May 22, 2013
As a boy, I listened to a drama story about a young paratrooper in the U.S. army, named Keith, who depended on his faith and connection with the Lord to bring him through many perils. So strong was his faith in the Lord’s protection that he refused to even carry a gun, despite the protests of his friends and superiors.
One day, while on a plane with a failing engine, with nothing but the ocean below and still a good ways from land, instead of panicking along with the others on board, Keith prayed out loud, beseeching God to make the motor start again. It did so before his prayer was even finished, eliminating the need to parachute out of the plane.
“Say,” said one of his buddies, “are your prayers always answered like that?”
“Jesus is a friend who never fails,” replied the young believer.
“No wonder you don’t need a gun!” exclaimed the former.
At another point in the story, a fellow soldier called out to the two paratroopers to come to a gathering in a Flying Fortress1 to hear a radio broadcast from America. This greatly interested Keith’s buddy. Keith, on the other hand, insisted that they should continue with what they were doing.
“Don’t you like to listen to the news from home?” asked his buddy.
“Yeah, but I have a feeling,” said Keith. His friend agreed to stick with him. No sooner had they turned down the offer and continued on their way when an enemy plane came flying by, bombing the Flying Fortress and killing all of its occupants. “That would have included me, except for you and your ‘feelings,’” commented Keith’s friend. Through these and other such incidences, the young man became a believer.
A number of happenings in my own life have caused this story to ring true—making me see the urges I often feel as more than mere “feelings.” My family and I currently live in northern Mexico, where there is much crime and insecurity. We regularly learn the importance of keeping in tune with the Lord, obeying the tugs and nudges He puts on our hearts.
A few months ago, my stepmother was preparing to go to a nearby store to buy some needed items. Just as she was about to step out the door, she felt a strong urge to not leave yet but to instead work at home. She had not been working long when she heard shots in the distance. She later found out that a shooting had occurred on the very road she had planned to walk in order to get to the store.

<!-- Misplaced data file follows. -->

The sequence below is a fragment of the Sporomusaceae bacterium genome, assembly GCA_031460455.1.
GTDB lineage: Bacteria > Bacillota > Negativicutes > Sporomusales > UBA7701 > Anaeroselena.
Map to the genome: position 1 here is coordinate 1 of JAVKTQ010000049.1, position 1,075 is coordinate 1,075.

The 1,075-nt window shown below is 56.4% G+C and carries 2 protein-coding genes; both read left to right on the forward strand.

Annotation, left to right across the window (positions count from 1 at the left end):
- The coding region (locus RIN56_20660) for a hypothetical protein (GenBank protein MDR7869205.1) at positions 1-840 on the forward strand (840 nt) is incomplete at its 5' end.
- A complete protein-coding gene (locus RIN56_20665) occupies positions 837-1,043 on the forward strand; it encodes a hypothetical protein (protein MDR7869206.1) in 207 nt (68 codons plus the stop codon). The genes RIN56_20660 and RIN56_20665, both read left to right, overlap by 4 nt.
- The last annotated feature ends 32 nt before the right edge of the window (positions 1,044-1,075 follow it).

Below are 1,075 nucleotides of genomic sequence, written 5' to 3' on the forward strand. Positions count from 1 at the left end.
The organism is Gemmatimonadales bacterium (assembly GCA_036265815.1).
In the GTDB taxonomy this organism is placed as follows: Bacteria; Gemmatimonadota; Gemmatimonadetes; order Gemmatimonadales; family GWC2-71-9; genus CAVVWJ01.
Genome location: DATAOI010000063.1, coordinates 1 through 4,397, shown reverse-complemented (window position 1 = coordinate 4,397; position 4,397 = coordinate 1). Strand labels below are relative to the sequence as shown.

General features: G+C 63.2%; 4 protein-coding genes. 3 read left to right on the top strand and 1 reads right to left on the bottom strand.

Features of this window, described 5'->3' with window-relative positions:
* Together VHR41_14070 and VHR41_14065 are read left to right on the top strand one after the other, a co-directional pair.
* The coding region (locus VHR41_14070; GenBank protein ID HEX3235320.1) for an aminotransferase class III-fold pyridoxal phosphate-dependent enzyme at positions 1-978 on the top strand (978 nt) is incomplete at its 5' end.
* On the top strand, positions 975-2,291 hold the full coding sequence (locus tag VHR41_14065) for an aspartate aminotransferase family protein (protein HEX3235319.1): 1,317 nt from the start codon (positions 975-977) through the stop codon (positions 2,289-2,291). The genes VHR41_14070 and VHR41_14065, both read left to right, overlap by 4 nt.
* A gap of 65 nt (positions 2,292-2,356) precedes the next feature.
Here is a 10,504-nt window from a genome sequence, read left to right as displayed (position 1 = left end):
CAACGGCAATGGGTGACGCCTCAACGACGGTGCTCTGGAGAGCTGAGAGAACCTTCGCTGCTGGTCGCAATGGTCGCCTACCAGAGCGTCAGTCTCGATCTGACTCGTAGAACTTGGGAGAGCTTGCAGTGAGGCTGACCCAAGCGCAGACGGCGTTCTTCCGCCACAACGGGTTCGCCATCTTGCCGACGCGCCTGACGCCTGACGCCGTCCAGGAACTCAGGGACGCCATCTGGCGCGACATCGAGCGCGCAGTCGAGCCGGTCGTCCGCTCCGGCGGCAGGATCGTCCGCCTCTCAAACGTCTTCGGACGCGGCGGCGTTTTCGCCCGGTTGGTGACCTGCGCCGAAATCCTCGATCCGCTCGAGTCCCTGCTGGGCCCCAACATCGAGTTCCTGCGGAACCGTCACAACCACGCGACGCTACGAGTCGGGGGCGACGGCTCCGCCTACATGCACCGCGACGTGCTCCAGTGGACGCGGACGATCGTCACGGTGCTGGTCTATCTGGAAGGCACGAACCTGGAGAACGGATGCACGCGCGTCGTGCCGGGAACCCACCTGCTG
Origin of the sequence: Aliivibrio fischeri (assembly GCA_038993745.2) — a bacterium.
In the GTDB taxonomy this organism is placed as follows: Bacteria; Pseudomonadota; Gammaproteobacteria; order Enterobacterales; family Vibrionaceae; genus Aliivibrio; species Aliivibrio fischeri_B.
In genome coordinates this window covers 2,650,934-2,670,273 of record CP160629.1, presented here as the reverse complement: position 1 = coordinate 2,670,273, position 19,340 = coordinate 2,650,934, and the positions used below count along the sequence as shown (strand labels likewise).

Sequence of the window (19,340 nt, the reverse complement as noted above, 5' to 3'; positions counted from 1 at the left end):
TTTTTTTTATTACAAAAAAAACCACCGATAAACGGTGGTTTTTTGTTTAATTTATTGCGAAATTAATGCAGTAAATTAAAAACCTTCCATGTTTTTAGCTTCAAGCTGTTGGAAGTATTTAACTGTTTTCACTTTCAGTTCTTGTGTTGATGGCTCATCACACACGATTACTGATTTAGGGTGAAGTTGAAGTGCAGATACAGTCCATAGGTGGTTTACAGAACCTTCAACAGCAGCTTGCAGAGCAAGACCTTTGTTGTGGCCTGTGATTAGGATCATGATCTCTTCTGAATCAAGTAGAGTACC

It is often easy to dismiss or brush off the urges of the Spirit, especially when following them means a change in routine or an interruption. When I was a teenager, I was taught a lesson along this line.
My father was out sharing the Gospel in a rather dangerous part of Los Angeles, California. At one point during the day, my mother felt a strong urge to stop what we were doing back home and pray for him. Not wanting to be interrupted, I dismissed her suggestion, thinking she was overly concerned. Only minutes later, Dad called, informing us that the car had been stolen. Although it was miraculously found and brought back to us only days later, the lesson was not lost on me.
Just recently, we planned to attend a weekly Bible study with some good friends of ours. But at nearly the last minute, we felt the urge to instead stay home and do an activity with the little ones. The next day, we found out that violence had broken out throughout the city, including in the area where the meeting was held. We praised the Lord for His prompting and direction, and for helping us to follow it.
One evening several years ago, while visiting relatives, I felt a strong urge to pray for the safety of an aunt who was on her way over. I stopped what I was doing to pray. She arrived several minutes later and told us that while stopped at a light, she’d had a close call with a driver who was heading full speed in her direction. She shot up a prayer for him to put on the brakes and he did, just in the nick of time for a serious accident to be averted. When I asked what time this had happened, I found out that it was the exact same moment in which I was urged to pray.
How easy it is to overlook prayer at times and focus instead on the multitude of things that “need” to get done. Yet, in doing so, we may fail to see what a “lifeline” prayer and communication with the one above really is. No matter how many gifts we have, prayer is, and will always be, our best lifeline.
1 The Boeing B-17 Flying Fortress is a four-engine heavy bomber developed in the 1930s for the United States Army Air Corps.—Wikipedia.
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